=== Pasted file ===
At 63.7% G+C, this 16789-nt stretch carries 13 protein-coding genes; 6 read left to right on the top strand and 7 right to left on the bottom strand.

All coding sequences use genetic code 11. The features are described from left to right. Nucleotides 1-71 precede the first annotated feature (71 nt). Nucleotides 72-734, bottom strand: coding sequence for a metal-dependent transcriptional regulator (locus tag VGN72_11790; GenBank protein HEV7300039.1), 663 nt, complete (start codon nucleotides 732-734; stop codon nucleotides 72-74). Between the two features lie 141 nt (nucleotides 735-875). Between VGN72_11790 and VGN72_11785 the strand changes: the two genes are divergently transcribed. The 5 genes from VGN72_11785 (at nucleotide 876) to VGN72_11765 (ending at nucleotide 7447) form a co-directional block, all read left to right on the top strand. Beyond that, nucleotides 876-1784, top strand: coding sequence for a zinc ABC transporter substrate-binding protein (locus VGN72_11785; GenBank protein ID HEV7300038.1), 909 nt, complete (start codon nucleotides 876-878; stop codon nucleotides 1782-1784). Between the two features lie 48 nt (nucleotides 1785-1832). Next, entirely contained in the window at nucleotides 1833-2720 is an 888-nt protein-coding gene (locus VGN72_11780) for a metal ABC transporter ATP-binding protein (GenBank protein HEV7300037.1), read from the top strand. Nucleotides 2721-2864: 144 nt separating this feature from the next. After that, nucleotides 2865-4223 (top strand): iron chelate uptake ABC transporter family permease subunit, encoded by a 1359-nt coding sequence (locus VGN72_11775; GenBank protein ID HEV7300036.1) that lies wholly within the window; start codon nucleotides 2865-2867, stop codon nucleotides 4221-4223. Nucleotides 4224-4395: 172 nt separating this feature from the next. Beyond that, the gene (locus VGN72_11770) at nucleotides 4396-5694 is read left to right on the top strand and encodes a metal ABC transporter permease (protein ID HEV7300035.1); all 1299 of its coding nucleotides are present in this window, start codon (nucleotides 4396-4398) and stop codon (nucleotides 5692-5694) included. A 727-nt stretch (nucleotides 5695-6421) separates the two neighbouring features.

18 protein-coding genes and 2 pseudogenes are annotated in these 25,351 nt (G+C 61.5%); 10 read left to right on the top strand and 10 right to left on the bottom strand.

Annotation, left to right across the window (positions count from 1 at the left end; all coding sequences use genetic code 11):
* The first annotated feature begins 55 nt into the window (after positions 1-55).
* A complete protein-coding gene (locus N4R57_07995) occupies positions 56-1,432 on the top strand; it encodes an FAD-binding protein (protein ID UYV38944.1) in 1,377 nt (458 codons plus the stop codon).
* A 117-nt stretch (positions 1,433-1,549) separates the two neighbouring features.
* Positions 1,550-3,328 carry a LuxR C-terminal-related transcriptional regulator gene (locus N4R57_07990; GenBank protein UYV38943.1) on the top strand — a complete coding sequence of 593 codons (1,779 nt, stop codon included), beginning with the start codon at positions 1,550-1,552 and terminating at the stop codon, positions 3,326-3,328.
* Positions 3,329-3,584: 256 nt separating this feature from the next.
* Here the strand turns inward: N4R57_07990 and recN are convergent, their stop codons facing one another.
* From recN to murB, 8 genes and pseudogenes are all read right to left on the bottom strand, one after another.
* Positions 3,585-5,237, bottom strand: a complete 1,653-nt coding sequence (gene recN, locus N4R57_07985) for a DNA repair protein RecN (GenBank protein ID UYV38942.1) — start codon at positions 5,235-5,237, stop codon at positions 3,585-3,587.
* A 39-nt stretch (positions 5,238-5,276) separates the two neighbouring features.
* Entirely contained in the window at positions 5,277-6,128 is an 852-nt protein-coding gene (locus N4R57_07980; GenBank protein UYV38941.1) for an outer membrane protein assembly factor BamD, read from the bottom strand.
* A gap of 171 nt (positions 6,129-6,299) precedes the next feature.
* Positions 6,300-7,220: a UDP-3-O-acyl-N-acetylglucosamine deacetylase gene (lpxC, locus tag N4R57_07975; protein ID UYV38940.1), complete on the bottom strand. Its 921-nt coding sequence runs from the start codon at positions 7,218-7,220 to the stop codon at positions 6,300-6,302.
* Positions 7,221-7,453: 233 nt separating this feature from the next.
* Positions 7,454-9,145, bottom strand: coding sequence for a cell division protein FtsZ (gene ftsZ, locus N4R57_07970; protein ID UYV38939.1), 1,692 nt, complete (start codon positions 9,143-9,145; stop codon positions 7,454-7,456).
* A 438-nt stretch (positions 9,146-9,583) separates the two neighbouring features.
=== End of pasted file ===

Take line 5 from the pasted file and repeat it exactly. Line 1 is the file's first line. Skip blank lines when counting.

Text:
* The first annotated feature begins 55 nt into the window (after positions 1-55).